Argentina’s Rural Federation President Jorge Quemes shut down the peasant demonstrations in July after calling them “cries of despair”.

“Not only because of tax pressure, [pro-agricultural] policy,” said Chemes.

He also noted the underlying “uncertainty and distrust” of the Fernandez administration.

It’s not the first time a left-wing government has tried to force Argentine farmers to pay for their exorbitant consumption habits.

“Export taxes on agricultural products have existed throughout most of Argentina’s modern history.

They have deepened since 2003 with Nestor Kirchner and Christina Kirchner coming to power,” political analyst Orlando Gutierrez Voronato told the Epoch Times.

Producer vs Peronism

Peasants and Peronist regimes have historically been at odds.

That’s because producers feel victimized by what they call the country’s reckless spending. Producers also accuse the left-leaning Peronist regime of being inefficient and corrupt.

Including the current government of which polarizing politician Christina Kirchner is Vice President.

A self-proclaimed “belligerent peronist” and an advocate for socialist economic policies, Kirchner served as president of the country from 2007 to 2015 after her late husband, former president Nestor Kirchner, resigned. .

Under the left-wing populist ideas of the husband-and-wife duo known locally as Kirchnerism, inflation has taken its toll 127 percent Between 2007 and 2012.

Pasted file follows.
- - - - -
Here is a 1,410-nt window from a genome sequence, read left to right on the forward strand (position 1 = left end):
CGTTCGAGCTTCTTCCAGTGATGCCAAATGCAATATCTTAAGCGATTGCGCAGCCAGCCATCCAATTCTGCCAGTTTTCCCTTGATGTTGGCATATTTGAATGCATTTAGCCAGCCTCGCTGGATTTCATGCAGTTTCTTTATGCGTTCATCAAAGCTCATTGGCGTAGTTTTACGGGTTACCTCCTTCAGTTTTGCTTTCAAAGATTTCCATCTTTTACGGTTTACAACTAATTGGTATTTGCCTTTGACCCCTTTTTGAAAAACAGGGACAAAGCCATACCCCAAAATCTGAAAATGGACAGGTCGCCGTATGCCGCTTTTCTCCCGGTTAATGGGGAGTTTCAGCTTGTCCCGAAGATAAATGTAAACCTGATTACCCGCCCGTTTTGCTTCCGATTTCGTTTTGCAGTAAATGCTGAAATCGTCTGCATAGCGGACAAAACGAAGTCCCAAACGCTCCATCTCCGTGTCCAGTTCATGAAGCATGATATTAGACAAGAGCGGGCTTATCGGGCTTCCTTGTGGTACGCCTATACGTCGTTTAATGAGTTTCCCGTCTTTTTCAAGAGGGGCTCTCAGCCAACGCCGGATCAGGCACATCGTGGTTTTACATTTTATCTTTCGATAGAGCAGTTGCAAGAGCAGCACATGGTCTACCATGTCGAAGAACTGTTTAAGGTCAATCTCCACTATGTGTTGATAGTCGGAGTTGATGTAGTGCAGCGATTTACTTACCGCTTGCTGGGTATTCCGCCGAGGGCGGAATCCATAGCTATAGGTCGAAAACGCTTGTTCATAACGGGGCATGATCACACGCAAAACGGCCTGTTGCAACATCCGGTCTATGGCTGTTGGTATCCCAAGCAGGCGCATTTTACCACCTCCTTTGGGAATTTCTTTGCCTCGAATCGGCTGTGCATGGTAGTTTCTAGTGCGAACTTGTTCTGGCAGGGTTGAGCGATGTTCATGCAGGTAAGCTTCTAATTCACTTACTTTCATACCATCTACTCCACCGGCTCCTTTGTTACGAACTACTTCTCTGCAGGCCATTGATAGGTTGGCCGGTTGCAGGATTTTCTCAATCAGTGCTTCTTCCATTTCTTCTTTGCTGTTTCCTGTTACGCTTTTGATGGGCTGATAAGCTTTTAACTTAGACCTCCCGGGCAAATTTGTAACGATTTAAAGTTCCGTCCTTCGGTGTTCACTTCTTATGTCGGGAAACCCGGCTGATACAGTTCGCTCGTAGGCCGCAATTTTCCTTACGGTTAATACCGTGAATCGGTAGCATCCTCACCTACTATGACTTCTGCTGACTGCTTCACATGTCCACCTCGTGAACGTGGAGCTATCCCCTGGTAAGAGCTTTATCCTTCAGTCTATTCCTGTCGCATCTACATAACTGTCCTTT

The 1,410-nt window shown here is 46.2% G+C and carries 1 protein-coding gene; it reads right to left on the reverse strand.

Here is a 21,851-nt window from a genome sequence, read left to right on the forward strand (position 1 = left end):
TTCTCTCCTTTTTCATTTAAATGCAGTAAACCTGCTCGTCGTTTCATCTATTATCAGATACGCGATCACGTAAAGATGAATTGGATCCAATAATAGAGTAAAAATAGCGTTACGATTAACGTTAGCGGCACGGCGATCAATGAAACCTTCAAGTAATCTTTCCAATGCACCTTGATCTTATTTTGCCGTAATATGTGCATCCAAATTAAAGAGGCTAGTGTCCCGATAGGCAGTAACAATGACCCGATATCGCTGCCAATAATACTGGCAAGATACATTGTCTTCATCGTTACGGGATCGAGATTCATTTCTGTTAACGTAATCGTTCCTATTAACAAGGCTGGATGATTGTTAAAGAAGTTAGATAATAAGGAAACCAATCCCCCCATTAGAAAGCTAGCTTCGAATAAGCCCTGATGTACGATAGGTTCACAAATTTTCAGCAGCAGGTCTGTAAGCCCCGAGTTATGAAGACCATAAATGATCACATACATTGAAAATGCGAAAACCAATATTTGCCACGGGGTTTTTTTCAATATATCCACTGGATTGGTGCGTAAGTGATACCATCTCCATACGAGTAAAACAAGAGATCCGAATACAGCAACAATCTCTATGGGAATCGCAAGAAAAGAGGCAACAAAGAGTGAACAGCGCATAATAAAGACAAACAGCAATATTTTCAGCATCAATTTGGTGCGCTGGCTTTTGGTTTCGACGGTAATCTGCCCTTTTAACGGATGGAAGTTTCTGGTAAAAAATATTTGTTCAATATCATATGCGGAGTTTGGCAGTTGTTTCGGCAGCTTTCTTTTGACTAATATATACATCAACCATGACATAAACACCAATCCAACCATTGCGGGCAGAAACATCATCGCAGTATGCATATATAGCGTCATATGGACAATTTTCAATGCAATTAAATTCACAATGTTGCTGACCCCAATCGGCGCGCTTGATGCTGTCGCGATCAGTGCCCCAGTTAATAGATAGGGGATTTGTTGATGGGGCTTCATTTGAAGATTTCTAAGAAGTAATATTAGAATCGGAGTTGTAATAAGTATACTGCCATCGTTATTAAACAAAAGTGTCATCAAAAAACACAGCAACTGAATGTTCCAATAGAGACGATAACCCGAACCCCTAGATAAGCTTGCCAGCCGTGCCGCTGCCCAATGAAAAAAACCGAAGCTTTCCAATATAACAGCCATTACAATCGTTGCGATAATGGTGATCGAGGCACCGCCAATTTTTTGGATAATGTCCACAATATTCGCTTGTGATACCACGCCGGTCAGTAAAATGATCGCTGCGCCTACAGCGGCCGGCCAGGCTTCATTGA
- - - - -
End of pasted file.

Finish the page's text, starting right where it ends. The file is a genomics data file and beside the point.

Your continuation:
Even then, farmers bore the brunt of tax increases.

The former president and current vice president tried to raise the export tax from 35% to 44% in 2008.

Producers responded quickly with a complete closure of the agricultural sector and blockades of national roads across the country, in a coordinated effort between agricultural groups Rural Argentine Confederations, Rural Argentina Society and Coninagro.

But the Fernandez administration doesn’t seem to get the message that farmers will only tolerate being pushed so far.

And with rising inflation and volatile commodity markets, the stakes are higher than ever.

foreign currency cash cow

The agricultural sector plays another important role for struggling politicians in Argentina. It is a major source of foreign currency.

The depletion of government reserves to make payments as international credit dries up, combined with a flat local currency, has forced the country to use the dollar as a life raft.

Shipments of oilseeds and grains alone generated about US$33 billion last year.

The Fernandez administration has asked crop exporters and processors to generate $1 billion in sales in August, counting on cash injections to boost the country’s reserves.

Voronato notes that farmers have little incentive to meet this demand due to the declining official exchange rate of the Argentine peso.

“For each tonne exported, Argentinian producers receive $144, Uruguayan producers $512, Brazilian producers $510, and US producers $530,” he explained.

Lasculain continues to put pressure on farmers, and restricting access to the US dollar would exacerbate the existing economic crisis.

Current Economy Minister Sergio Massa said in a speech on August 3 that he plans to mobilize exporters to export $5 billion in the next 60 days.

Autumn Spreedeman


Autumn is a South American-based reporter who primarily covers Latin American issues for The Epoch Times.